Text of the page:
The Ph.D. program in Political Science requires 60 credits of approved graduate work, of which at least 20 credits (5 courses) should be earned through 800-level doctoral research courses. These courses may be in any areas of political science and may include independent study, so long as the independent study includes a major research paper.
Students are required to develop a major and minor area of concentration from among the five subfields (American Politics, Comparative Politics, International Relations, Political Theory and Public Policy). Special competence in these two fields is the basis of the student’s doctoral specialization and is also the basis of his or her First and Second Examinations.
In each of the two chosen fields, students must take at least one course at the 700-level.
Each student is required to complete a total of three courses in at least two fields other than their major or minor with a grade of B or better. Courses which are cross-listed are counted only once in meeting any requirement.
Tools of Research
Before the completion of 45 credits, every student must demonstrate proficiency in two of the following research tools/methods:
1. quantitative research methods
2. qualitative research methods
3. other methods of inquiry
4. a foreign language.
Students should consult with the Executive Officer for courses which are approved to fulfill this requirement.
Proficiency in qualitative, quantitative, or other research methods (options 1-3) may be demonstrated by passing a graduate course on that method with a grade of B or higher.
Foreign language proficiency (option 4) may be demonstrated by achieving a B grade or better in an approved foreign language course or by passing the program’s foreign language proficiency exam.
Depending upon the research tools appropriate to their subfield, students may seek approval from the Executive Officer to fulfill their second research tool requirement within the same category used to fulfill their first research tool requirement.
For example, a student majoring in Political Theory may be permitted to demonstrate proficiency in a second foreign language; a student majoring in American Politics may be permitted to demonstrate proficiency in a second course in quantitative methods. In practice, this principle may be applied to all subfields.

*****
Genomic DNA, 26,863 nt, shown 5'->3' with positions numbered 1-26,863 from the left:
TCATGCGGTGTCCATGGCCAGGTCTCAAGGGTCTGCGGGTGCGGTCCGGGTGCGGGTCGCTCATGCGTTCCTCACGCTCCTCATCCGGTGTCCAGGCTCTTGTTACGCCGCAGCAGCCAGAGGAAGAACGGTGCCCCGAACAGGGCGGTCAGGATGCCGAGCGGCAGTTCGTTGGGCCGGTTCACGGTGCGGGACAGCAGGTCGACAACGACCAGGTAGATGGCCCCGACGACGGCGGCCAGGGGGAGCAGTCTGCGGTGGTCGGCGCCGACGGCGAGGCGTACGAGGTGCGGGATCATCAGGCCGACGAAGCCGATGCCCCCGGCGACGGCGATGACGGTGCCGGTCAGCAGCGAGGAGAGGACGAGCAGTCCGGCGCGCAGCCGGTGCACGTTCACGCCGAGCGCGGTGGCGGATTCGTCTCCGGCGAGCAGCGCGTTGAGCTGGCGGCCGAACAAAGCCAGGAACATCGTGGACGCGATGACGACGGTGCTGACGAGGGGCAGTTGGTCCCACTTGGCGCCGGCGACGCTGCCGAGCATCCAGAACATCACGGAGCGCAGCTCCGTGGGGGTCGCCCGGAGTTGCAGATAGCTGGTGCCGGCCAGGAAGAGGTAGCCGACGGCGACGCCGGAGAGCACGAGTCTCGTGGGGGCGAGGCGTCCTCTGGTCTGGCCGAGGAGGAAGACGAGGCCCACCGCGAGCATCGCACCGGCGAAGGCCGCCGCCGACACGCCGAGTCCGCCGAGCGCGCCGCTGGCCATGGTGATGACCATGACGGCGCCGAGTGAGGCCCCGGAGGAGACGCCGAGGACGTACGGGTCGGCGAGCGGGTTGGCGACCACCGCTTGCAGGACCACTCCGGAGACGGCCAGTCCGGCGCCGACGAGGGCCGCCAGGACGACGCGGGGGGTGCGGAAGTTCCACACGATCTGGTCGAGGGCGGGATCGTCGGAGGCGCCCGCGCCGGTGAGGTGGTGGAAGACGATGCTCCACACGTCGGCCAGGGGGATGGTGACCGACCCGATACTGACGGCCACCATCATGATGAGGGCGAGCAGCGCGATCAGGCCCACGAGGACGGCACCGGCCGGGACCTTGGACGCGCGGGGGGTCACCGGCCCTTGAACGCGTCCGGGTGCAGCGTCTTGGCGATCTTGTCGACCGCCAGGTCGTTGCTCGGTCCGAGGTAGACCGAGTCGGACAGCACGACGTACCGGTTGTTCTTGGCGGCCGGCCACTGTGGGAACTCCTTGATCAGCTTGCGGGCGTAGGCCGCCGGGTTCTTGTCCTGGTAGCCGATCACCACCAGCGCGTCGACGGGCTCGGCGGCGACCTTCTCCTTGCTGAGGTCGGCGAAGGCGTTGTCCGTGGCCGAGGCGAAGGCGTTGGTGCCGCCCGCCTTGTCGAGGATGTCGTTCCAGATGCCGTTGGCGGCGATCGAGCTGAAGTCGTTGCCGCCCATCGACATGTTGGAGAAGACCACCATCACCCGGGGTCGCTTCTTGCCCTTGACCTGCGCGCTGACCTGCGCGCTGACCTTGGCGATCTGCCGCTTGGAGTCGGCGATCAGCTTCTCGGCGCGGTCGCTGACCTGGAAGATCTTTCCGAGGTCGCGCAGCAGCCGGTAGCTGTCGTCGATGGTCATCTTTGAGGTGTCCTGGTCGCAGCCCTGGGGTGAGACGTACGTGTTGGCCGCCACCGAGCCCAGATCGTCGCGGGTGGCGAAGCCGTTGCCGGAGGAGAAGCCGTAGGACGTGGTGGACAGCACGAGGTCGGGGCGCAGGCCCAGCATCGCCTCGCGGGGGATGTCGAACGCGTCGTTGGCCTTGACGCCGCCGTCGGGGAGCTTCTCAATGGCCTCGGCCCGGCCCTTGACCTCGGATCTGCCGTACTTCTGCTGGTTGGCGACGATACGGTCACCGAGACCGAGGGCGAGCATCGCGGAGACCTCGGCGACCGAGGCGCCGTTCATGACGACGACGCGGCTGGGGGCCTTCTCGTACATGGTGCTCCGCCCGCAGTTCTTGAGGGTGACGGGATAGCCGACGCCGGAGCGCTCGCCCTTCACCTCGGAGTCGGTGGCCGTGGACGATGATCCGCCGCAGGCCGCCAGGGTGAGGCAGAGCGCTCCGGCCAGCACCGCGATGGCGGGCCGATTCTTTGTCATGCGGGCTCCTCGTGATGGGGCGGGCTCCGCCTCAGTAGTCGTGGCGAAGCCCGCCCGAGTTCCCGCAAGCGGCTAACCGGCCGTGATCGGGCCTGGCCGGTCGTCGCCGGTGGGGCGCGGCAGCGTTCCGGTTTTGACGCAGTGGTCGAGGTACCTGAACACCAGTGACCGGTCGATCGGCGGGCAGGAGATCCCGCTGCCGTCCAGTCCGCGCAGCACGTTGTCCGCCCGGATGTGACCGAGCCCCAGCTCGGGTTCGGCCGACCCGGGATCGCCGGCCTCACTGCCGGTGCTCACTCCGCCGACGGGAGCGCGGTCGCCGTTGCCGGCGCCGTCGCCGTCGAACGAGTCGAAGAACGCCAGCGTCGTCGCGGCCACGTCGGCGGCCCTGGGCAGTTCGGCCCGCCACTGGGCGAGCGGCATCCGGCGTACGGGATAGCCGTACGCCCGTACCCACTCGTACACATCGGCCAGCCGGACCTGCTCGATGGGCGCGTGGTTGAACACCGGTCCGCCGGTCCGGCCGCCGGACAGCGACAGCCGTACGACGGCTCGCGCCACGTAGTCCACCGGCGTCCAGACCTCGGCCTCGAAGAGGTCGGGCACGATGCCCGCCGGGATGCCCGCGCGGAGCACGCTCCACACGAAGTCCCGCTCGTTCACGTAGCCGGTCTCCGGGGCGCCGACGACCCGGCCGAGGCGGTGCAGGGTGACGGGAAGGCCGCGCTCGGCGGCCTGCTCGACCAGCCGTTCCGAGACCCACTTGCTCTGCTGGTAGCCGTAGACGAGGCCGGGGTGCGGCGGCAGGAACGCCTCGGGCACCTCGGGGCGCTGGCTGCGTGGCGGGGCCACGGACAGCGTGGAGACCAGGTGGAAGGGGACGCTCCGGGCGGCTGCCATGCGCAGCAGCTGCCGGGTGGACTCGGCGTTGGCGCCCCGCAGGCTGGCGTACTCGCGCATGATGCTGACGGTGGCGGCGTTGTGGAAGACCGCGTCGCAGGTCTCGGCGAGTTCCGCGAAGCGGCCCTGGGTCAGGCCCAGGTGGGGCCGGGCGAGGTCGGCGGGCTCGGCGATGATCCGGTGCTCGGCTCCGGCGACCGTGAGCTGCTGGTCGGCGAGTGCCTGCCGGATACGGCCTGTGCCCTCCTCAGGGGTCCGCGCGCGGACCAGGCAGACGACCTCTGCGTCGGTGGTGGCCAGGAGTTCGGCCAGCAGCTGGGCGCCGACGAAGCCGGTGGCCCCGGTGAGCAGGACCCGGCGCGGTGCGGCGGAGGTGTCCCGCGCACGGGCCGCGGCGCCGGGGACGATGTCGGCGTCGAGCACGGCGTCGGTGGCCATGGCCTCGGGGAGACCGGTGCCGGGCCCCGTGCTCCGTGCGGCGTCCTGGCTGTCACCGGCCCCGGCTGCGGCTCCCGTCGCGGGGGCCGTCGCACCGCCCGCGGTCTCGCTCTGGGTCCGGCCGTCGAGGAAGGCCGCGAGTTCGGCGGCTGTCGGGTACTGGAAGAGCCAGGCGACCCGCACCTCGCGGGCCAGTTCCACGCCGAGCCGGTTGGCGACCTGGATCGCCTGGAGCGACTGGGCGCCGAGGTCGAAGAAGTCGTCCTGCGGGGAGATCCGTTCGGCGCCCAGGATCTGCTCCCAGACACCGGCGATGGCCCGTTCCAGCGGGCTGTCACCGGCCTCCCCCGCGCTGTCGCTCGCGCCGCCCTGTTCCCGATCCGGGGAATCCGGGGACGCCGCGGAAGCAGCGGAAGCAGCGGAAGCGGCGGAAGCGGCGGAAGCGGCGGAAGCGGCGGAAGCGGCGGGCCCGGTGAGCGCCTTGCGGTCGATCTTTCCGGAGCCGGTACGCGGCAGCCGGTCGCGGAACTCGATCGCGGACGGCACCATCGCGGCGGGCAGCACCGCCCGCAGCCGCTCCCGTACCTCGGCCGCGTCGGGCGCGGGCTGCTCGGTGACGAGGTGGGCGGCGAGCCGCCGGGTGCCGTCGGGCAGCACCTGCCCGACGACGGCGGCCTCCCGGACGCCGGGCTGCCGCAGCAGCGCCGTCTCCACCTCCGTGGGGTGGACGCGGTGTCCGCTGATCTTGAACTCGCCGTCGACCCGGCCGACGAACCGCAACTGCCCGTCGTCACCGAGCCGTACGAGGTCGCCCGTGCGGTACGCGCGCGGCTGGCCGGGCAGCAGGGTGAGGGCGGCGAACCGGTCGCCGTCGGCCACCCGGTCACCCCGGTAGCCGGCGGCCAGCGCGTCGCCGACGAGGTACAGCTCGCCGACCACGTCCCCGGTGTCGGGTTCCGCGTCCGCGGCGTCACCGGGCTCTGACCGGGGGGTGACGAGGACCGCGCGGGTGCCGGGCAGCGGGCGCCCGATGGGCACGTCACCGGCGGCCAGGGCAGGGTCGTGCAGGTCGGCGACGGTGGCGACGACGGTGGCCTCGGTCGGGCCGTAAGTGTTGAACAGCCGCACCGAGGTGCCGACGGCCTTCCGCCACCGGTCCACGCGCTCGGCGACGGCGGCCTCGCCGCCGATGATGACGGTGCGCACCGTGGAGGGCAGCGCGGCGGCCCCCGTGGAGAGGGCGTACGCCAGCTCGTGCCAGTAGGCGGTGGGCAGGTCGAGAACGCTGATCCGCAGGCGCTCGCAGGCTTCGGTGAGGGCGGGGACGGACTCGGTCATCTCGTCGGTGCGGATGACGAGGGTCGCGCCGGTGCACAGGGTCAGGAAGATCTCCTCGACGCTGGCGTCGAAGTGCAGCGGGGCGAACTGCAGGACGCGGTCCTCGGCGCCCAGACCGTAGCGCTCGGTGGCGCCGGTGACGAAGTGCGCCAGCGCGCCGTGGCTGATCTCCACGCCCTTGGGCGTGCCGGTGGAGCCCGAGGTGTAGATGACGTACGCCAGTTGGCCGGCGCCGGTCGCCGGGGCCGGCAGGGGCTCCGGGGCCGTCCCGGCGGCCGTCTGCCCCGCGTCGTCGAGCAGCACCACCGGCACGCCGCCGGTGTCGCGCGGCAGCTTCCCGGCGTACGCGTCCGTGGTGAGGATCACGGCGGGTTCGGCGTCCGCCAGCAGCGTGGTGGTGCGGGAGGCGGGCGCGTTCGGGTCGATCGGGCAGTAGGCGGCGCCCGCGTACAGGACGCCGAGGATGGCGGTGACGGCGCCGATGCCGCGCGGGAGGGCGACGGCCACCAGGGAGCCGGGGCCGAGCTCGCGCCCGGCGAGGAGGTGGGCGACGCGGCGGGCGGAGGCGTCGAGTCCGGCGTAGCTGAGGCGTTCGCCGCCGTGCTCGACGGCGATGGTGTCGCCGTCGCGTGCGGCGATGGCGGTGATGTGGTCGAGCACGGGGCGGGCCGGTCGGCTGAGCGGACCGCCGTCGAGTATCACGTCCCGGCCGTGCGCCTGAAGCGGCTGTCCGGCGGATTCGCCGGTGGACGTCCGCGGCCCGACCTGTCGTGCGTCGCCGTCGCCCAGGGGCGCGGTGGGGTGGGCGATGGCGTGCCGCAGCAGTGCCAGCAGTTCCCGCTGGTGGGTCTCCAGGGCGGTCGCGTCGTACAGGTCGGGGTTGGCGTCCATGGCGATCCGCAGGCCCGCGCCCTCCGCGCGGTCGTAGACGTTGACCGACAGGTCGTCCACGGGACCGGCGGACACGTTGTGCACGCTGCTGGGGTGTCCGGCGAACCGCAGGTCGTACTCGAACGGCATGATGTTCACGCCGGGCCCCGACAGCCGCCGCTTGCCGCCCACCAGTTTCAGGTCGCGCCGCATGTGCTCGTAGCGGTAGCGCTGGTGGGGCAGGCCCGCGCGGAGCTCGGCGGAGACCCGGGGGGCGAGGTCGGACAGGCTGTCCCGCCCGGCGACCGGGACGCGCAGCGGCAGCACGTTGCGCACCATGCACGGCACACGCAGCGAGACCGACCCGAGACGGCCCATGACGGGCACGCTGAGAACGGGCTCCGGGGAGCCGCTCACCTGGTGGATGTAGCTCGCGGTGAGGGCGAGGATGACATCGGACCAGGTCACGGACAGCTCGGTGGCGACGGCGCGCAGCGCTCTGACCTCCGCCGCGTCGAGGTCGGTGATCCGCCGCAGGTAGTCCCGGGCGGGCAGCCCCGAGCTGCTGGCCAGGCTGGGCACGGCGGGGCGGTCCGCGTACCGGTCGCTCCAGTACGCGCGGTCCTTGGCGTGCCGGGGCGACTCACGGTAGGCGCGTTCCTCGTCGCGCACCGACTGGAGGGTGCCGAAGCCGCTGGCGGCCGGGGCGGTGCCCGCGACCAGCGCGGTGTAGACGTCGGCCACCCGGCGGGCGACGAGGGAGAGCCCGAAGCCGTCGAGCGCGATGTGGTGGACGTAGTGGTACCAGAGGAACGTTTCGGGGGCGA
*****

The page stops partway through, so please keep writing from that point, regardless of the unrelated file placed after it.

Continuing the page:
Exams and Dissertation
The First Examination tests the student’s ability to explicate, examine, and assess the major theories, applications, and controversies within his or her chosen areas. It must be taken after the completion of 27 credits and before the completion of 45 credits.
The First Examination examines students in two of the Program’s five fields. Students are examined in one major field and one minor field. The examination consists of a six-hour written examination in the major field and a four-hour written examination in the minor field. Students may take their major and minor examination in the same semester or in consecutive semesters.
Students may select questions in sub-fields that they designate when they register for the examination. (Majors must answer questions in three sub-fields, minors in two sub-fields). In the American Politics Examination, students must answer one question on national institutions or one on political processes. In the International Relations Examination, the “International Relations Theory and Foreign Policy” sub-field is considered the foundation of the field and will be required for all students taking the First Examination. That is, whether you are taking international relations as a major or a minor field, you must answer one of the questions for “International Relations Theory and Foreign Policy” as one of your three or two questions, respectively.
Each major and minor field is subdivided into standard specialized concentrations or subfields. Any student wishing to broaden the focus of his/her major or minor field can request an additional concentration. The First Examination Committee must receive these requests at least one semester prior to the examination.